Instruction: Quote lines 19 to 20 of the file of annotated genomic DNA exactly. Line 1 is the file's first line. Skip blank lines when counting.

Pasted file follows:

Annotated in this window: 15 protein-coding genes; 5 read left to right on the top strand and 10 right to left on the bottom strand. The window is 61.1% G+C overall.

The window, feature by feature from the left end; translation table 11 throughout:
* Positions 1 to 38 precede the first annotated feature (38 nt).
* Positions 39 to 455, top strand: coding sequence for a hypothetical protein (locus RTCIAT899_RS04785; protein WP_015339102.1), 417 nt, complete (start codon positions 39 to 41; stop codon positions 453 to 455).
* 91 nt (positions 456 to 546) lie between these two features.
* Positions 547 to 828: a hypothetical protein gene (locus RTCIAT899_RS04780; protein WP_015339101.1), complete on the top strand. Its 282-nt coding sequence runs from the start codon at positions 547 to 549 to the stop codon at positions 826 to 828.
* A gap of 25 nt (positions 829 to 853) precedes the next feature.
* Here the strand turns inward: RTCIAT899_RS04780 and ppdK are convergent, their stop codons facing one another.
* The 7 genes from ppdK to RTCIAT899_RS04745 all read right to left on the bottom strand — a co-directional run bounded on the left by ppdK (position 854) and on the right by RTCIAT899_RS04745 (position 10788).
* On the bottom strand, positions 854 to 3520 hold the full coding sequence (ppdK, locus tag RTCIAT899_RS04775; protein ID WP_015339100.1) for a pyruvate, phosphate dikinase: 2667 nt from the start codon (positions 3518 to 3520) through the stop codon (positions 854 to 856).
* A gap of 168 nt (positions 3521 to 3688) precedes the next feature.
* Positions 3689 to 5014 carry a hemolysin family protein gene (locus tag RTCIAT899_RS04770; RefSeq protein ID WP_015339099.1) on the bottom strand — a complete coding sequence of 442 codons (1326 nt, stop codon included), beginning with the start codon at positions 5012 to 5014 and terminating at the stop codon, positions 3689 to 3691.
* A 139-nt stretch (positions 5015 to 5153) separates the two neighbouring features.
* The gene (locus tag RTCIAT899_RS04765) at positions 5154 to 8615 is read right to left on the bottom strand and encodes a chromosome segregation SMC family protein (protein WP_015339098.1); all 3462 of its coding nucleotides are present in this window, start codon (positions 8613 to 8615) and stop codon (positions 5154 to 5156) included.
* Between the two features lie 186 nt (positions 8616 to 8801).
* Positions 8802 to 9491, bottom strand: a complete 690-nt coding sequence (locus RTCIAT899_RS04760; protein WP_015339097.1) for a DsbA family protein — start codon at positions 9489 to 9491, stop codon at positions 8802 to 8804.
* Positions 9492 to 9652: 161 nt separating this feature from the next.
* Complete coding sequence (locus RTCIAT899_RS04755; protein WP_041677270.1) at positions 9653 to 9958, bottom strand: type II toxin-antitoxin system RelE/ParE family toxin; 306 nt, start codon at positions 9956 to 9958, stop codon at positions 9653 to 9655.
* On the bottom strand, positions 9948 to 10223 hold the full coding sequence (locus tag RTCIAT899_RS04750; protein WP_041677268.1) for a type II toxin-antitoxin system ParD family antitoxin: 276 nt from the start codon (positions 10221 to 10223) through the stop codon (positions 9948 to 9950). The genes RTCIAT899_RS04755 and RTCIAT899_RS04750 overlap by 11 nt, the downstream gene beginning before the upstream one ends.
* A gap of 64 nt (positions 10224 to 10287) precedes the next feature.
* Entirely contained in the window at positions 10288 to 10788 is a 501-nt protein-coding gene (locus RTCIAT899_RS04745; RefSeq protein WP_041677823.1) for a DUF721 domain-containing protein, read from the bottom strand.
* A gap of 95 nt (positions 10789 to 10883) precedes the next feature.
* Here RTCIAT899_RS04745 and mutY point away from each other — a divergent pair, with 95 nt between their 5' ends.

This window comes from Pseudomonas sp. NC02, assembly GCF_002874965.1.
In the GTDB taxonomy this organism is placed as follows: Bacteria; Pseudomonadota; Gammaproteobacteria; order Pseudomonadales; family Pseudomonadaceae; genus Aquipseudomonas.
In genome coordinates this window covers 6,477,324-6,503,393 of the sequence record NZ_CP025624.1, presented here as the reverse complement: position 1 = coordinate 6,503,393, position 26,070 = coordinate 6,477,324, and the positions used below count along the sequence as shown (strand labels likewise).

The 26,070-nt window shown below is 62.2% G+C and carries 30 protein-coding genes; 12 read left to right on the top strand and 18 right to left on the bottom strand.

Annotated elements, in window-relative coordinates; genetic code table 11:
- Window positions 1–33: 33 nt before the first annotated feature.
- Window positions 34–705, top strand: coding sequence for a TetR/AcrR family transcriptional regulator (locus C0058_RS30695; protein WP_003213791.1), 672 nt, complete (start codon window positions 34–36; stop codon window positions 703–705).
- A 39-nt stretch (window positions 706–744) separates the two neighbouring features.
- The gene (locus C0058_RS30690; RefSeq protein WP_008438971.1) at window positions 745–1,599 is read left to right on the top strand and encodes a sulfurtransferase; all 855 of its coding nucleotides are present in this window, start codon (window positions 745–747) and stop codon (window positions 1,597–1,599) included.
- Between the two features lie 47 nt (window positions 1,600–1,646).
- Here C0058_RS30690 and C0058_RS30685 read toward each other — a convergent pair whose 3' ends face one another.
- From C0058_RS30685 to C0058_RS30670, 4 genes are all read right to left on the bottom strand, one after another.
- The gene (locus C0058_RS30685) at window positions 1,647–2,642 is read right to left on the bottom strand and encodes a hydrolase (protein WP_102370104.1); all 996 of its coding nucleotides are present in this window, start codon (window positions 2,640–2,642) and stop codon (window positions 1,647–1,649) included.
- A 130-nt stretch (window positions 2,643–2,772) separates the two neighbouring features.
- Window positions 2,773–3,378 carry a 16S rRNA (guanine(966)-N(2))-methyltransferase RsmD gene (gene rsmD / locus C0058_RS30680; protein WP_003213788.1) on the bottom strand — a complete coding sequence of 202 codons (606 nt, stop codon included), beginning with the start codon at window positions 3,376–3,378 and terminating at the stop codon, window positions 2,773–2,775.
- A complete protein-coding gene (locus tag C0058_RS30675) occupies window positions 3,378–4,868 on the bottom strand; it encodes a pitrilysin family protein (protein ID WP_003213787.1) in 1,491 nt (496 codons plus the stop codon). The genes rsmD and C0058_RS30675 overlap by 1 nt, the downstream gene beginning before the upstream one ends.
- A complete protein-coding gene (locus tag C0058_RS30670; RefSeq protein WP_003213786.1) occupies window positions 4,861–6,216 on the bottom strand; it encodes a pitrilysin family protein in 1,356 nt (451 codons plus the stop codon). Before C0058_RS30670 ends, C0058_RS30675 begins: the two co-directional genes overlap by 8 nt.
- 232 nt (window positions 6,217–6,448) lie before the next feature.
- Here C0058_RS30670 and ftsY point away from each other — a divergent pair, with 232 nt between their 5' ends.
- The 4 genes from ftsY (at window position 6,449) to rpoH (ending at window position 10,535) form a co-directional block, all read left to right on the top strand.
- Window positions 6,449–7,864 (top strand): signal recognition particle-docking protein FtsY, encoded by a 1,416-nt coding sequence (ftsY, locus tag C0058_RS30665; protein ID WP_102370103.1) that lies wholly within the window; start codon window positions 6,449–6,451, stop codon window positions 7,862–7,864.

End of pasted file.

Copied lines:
* On the bottom strand, positions 9948 to 10223 hold the full coding sequence (locus tag RTCIAT899_RS04750; protein WP_041677268.1) for a type II toxin-antitoxin system ParD family antitoxin: 276 nt from the start codon (positions 10221 to 10223) through the stop codon (positions 9948 to 9950). The genes RTCIAT899_RS04755 and RTCIAT899_RS04750 overlap by 11 nt, the downstream gene beginning before the upstream one ends.
* A gap of 64 nt (positions 10224 to 10287) precedes the next feature.